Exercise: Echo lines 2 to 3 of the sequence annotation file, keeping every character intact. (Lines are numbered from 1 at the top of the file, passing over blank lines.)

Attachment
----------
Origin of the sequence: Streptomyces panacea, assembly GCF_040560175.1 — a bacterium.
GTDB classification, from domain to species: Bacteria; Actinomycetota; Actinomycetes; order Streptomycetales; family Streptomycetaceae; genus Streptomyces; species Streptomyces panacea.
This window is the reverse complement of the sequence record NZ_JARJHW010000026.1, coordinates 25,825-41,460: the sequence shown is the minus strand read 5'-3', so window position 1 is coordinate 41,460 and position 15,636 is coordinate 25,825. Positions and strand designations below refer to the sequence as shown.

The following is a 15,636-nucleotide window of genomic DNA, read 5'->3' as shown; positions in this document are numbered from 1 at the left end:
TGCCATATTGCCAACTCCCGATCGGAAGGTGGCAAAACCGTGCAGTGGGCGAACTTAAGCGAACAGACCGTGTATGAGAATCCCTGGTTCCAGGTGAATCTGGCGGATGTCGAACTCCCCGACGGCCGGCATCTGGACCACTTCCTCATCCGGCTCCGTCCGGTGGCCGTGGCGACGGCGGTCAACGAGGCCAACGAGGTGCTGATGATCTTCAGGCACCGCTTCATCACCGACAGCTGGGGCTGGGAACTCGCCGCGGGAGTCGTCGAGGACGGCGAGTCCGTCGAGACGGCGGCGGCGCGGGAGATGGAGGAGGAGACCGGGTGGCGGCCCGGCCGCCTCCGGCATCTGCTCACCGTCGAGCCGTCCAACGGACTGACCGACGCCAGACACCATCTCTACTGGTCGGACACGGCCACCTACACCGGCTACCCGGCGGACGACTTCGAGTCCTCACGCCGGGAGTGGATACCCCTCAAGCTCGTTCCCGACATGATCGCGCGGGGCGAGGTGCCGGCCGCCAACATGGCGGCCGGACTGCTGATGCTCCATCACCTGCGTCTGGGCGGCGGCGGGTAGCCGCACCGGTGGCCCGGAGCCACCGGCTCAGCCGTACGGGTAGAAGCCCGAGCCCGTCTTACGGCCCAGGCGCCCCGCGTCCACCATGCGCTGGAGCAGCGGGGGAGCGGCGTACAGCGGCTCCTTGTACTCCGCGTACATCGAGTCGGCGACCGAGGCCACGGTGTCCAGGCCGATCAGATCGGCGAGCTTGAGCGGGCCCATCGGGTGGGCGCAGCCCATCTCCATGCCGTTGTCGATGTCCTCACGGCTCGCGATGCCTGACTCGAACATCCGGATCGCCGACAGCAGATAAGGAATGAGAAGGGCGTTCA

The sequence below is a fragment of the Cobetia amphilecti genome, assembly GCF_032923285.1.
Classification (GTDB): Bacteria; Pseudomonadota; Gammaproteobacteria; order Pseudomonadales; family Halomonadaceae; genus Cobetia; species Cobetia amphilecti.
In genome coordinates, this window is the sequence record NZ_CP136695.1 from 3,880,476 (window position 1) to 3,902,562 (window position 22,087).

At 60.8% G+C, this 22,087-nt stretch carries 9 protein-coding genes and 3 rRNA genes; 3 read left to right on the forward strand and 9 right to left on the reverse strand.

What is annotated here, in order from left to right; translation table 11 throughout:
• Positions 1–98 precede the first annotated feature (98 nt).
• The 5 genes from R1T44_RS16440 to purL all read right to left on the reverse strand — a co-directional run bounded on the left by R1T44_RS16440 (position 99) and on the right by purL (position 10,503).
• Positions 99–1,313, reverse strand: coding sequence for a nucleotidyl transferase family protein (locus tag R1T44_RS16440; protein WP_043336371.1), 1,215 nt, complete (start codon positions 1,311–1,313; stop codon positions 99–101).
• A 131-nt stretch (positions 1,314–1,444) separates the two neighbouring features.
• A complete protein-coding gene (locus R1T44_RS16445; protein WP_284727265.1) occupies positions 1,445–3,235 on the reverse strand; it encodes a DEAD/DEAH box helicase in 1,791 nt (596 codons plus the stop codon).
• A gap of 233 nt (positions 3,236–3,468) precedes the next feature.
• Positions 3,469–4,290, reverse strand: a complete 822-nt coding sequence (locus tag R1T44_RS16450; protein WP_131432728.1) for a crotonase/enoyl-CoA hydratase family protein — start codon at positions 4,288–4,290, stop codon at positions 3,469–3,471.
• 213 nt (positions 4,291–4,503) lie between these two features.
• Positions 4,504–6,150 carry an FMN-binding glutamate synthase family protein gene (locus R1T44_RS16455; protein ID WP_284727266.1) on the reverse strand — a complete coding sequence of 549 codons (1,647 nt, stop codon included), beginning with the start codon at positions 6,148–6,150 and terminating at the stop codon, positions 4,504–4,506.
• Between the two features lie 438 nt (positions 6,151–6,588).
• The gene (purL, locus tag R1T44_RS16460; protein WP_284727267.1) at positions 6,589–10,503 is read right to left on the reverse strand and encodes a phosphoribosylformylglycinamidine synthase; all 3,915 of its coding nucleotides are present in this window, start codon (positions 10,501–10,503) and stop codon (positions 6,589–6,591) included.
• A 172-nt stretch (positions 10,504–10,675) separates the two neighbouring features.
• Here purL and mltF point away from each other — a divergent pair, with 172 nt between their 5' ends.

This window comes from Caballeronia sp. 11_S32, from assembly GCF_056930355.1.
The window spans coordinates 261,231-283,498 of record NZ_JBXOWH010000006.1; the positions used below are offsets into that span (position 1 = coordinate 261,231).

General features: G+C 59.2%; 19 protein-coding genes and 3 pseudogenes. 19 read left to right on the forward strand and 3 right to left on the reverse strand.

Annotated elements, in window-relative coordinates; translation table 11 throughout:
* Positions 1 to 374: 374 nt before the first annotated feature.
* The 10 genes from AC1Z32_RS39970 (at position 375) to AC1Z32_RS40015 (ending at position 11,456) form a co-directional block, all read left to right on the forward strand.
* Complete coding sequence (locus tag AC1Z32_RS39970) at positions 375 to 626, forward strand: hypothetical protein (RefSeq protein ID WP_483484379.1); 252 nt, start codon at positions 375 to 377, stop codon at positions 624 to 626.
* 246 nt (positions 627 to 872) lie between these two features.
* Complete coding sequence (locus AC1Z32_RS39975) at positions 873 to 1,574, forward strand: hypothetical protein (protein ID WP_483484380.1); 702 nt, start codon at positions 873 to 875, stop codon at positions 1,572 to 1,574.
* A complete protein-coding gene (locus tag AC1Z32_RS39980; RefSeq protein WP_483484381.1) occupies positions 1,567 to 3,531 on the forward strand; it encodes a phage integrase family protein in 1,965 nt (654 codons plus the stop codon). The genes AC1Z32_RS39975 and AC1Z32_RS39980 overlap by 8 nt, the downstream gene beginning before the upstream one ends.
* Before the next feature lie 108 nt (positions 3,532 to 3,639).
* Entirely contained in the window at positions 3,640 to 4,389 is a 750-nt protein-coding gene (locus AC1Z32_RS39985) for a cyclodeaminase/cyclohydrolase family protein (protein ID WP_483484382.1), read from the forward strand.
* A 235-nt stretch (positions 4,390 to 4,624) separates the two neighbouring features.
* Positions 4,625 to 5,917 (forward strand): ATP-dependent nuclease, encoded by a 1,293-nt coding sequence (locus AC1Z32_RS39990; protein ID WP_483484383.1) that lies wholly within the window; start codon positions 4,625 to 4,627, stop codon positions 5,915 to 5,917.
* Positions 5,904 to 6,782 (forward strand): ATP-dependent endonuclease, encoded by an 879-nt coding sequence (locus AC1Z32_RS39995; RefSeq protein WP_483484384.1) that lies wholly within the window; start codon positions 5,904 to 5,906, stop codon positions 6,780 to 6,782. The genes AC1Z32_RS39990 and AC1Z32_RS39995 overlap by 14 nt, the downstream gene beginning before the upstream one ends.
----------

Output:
GTDB classification, from domain to species: Bacteria; Actinomycetota; Actinomycetes; order Streptomycetales; family Streptomycetaceae; genus Streptomyces; species Streptomyces panacea.
This window is the reverse complement of the sequence record NZ_JARJHW010000026.1, coordinates 25,825-41,460: the sequence shown is the minus strand read 5'-3', so window position 1 is coordinate 41,460 and position 15,636 is coordinate 25,825. Positions and strand designations below refer to the sequence as shown.